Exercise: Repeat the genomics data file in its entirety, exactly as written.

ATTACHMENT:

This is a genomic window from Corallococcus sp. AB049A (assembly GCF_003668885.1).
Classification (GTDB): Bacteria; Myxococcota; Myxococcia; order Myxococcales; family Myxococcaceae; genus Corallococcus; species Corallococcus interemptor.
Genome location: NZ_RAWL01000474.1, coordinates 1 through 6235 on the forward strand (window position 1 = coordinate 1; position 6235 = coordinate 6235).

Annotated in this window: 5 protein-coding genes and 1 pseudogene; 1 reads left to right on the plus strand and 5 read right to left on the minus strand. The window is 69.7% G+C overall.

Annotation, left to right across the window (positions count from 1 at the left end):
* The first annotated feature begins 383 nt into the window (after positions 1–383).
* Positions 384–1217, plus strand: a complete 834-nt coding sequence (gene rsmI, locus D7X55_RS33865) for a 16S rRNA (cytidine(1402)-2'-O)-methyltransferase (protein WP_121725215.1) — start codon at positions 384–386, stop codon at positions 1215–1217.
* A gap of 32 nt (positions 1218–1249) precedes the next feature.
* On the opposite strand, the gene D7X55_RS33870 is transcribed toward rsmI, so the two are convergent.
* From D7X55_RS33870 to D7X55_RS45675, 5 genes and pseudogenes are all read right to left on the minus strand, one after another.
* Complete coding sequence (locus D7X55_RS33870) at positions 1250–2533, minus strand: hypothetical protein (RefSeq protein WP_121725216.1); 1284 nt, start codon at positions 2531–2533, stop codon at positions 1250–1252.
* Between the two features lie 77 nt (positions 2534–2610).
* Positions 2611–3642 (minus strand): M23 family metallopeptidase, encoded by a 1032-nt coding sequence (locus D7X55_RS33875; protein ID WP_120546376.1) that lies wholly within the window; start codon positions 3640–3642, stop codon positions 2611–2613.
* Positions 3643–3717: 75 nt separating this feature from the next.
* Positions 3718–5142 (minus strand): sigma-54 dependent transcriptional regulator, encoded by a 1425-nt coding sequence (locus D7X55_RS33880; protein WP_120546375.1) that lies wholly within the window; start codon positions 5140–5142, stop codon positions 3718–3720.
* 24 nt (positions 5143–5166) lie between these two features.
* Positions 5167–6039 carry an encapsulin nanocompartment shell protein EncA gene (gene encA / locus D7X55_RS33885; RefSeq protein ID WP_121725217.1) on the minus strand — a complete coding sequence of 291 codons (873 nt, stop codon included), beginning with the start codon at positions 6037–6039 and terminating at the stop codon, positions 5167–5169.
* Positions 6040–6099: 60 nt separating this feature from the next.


This is a genomic window from Corallococcus sp. AB049A (assembly GCF_003668885.1).
Classification (GTDB): Bacteria; Myxococcota; Myxococcia; order Myxococcales; family Myxococcaceae; genus Corallococcus; species Corallococcus interemptor.
Genome location: NZ_RAWL01000474.1, coordinates 1 through 6235 on the forward strand (window position 1 = coordinate 1; position 6235 = coordinate 6235).

Annotated in this window: 5 protein-coding genes and 1 pseudogene; 1 reads left to right on the plus strand and 5 read right to left on the minus strand. The window is 69.7% G+C overall.

Annotation, left to right across the window (positions count from 1 at the left end):
* The first annotated feature begins 383 nt into the window (after positions 1–383).
* Positions 384–1217, plus strand: a complete 834-nt coding sequence (gene rsmI, locus D7X55_RS33865) for a 16S rRNA (cytidine(1402)-2'-O)-methyltransferase (protein WP_121725215.1) — start codon at positions 384–386, stop codon at positions 1215–1217.
* A gap of 32 nt (positions 1218–1249) precedes the next feature.
* On the opposite strand, the gene D7X55_RS33870 is transcribed toward rsmI, so the two are convergent.
* From D7X55_RS33870 to D7X55_RS45675, 5 genes and pseudogenes are all read right to left on the minus strand, one after another.
* Complete coding sequence (locus D7X55_RS33870) at positions 1250–2533, minus strand: hypothetical protein (RefSeq protein WP_121725216.1); 1284 nt, start codon at positions 2531–2533, stop codon at positions 1250–1252.
* Between the two features lie 77 nt (positions 2534–2610).
* Positions 2611–3642 (minus strand): M23 family metallopeptidase, encoded by a 1032-nt coding sequence (locus D7X55_RS33875; protein ID WP_120546376.1) that lies wholly within the window; start codon positions 3640–3642, stop codon positions 2611–2613.
* Positions 3643–3717: 75 nt separating this feature from the next.
* Positions 3718–5142 (minus strand): sigma-54 dependent transcriptional regulator, encoded by a 1425-nt coding sequence (locus D7X55_RS33880; protein WP_120546375.1) that lies wholly within the window; start codon positions 5140–5142, stop codon positions 3718–3720.
* 24 nt (positions 5143–5166) lie between these two features.
* Positions 5167–6039 carry an encapsulin nanocompartment shell protein EncA gene (gene encA / locus D7X55_RS33885; RefSeq protein ID WP_121725217.1) on the minus strand — a complete coding sequence of 291 codons (873 nt, stop codon included), beginning with the start codon at positions 6037–6039 and terminating at the stop codon, positions 5167–5169.
* Positions 6040–6099: 60 nt separating this feature from the next.